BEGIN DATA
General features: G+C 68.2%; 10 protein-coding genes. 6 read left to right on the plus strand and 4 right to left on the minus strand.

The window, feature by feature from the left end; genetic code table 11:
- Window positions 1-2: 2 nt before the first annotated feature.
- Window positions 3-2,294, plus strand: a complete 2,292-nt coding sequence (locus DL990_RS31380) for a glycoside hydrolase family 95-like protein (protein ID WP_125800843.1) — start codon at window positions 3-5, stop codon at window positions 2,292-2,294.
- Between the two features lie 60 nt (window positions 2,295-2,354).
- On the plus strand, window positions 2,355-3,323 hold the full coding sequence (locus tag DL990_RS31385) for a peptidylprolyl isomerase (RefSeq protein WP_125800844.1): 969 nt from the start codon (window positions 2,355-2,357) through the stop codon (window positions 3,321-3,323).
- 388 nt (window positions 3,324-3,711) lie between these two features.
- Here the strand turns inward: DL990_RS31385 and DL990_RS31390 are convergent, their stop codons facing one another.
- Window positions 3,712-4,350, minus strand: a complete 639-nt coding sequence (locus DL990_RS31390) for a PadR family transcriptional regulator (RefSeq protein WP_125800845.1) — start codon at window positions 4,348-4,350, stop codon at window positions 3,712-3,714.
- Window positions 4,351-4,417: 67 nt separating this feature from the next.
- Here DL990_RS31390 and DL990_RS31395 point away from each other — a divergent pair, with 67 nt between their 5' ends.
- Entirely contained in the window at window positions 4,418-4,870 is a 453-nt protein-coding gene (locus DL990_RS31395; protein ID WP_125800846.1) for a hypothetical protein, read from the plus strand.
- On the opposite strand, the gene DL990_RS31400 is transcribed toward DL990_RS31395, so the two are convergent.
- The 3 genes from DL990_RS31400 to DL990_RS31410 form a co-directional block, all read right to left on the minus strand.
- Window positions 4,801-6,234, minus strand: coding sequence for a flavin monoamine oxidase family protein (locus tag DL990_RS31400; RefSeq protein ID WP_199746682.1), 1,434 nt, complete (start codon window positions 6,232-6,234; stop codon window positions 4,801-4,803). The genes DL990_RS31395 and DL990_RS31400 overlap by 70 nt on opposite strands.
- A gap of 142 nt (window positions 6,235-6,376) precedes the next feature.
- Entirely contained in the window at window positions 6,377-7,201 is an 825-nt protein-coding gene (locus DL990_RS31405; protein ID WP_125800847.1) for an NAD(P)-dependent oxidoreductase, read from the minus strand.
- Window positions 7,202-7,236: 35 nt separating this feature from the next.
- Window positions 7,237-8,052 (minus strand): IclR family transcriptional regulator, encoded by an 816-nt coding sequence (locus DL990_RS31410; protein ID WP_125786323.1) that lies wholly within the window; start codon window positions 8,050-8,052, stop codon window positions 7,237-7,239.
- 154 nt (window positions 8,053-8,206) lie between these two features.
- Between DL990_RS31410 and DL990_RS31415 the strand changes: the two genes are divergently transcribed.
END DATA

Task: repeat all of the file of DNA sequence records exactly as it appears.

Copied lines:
General features: G+C 68.2%; 10 protein-coding genes. 6 read left to right on the plus strand and 4 right to left on the minus strand.

The window, feature by feature from the left end; genetic code table 11:
- Window positions 1-2: 2 nt before the first annotated feature.
- Window positions 3-2,294, plus strand: a complete 2,292-nt coding sequence (locus DL990_RS31380) for a glycoside hydrolase family 95-like protein (protein ID WP_125800843.1) — start codon at window positions 3-5, stop codon at window positions 2,292-2,294.
- Between the two features lie 60 nt (window positions 2,295-2,354).
- On the plus strand, window positions 2,355-3,323 hold the full coding sequence (locus tag DL990_RS31385) for a peptidylprolyl isomerase (RefSeq protein WP_125800844.1): 969 nt from the start codon (window positions 2,355-2,357) through the stop codon (window positions 3,321-3,323).
- 388 nt (window positions 3,324-3,711) lie between these two features.
- Here the strand turns inward: DL990_RS31385 and DL990_RS31390 are convergent, their stop codons facing one another.
- Window positions 3,712-4,350, minus strand: a complete 639-nt coding sequence (locus DL990_RS31390) for a PadR family transcriptional regulator (RefSeq protein WP_125800845.1) — start codon at window positions 4,348-4,350, stop codon at window positions 3,712-3,714.
- Window positions 4,351-4,417: 67 nt separating this feature from the next.
- Here DL990_RS31390 and DL990_RS31395 point away from each other — a divergent pair, with 67 nt between their 5' ends.
- Entirely contained in the window at window positions 4,418-4,870 is a 453-nt protein-coding gene (locus DL990_RS31395; protein ID WP_125800846.1) for a hypothetical protein, read from the plus strand.
- On the opposite strand, the gene DL990_RS31400 is transcribed toward DL990_RS31395, so the two are convergent.
- The 3 genes from DL990_RS31400 to DL990_RS31410 form a co-directional block, all read right to left on the minus strand.
- Window positions 4,801-6,234, minus strand: coding sequence for a flavin monoamine oxidase family protein (locus tag DL990_RS31400; RefSeq protein ID WP_199746682.1), 1,434 nt, complete (start codon window positions 6,232-6,234; stop codon window positions 4,801-4,803). The genes DL990_RS31395 and DL990_RS31400 overlap by 70 nt on opposite strands.
- A gap of 142 nt (window positions 6,235-6,376) precedes the next feature.
- Entirely contained in the window at window positions 6,377-7,201 is an 825-nt protein-coding gene (locus DL990_RS31405; protein ID WP_125800847.1) for an NAD(P)-dependent oxidoreductase, read from the minus strand.
- Window positions 7,202-7,236: 35 nt separating this feature from the next.
- Window positions 7,237-8,052 (minus strand): IclR family transcriptional regulator, encoded by an 816-nt coding sequence (locus DL990_RS31410; protein ID WP_125786323.1) that lies wholly within the window; start codon window positions 8,050-8,052, stop codon window positions 7,237-7,239.
- 154 nt (window positions 8,053-8,206) lie between these two features.
- Between DL990_RS31410 and DL990_RS31415 the strand changes: the two genes are divergently transcribed.